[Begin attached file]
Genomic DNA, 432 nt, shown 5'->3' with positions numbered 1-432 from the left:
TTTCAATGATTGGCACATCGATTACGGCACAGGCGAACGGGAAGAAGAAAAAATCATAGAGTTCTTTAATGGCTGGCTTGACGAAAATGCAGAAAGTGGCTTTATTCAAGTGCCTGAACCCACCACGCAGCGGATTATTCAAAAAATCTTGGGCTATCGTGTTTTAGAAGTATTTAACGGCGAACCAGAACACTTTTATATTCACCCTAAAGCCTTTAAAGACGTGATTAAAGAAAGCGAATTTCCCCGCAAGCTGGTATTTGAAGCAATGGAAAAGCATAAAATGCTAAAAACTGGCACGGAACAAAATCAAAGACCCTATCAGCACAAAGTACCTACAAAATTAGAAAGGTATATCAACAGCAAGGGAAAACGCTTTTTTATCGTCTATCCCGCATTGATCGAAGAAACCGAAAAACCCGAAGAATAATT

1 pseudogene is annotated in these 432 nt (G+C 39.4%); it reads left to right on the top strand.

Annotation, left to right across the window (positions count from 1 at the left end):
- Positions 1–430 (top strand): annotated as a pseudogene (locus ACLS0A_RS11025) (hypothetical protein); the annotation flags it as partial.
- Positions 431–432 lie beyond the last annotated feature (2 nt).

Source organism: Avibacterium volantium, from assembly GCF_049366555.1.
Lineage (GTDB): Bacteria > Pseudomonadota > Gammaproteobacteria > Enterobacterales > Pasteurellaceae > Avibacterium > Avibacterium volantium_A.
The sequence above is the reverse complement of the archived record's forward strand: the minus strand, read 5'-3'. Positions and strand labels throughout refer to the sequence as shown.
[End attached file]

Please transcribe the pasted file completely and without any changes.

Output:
Genomic DNA, 432 nt, shown 5'->3' with positions numbered 1-432 from the left:
TTTCAATGATTGGCACATCGATTACGGCACAGGCGAACGGGAAGAAGAAAAAATCATAGAGTTCTTTAATGGCTGGCTTGACGAAAATGCAGAAAGTGGCTTTATTCAAGTGCCTGAACCCACCACGCAGCGGATTATTCAAAAAATCTTGGGCTATCGTGTTTTAGAAGTATTTAACGGCGAACCAGAACACTTTTATATTCACCCTAAAGCCTTTAAAGACGTGATTAAAGAAAGCGAATTTCCCCGCAAGCTGGTATTTGAAGCAATGGAAAAGCATAAAATGCTAAAAACTGGCACGGAACAAAATCAAAGACCCTATCAGCACAAAGTACCTACAAAATTAGAAAGGTATATCAACAGCAAGGGAAAACGCTTTTTTATCGTCTATCCCGCATTGATCGAAGAAACCGAAAAACCCGAAGAATAATT

1 pseudogene is annotated in these 432 nt (G+C 39.4%); it reads left to right on the top strand.

Annotation, left to right across the window (positions count from 1 at the left end):
- Positions 1–430 (top strand): annotated as a pseudogene (locus ACLS0A_RS11025) (hypothetical protein); the annotation flags it as partial.
- Positions 431–432 lie beyond the last annotated feature (2 nt).

Source organism: Avibacterium volantium, from assembly GCF_049366555.1.
Lineage (GTDB): Bacteria > Pseudomonadota > Gammaproteobacteria > Enterobacterales > Pasteurellaceae > Avibacterium > Avibacterium volantium_A.
The sequence above is the reverse complement of the archived record's forward strand: the minus strand, read 5'-3'. Positions and strand labels throughout refer to the sequence as shown.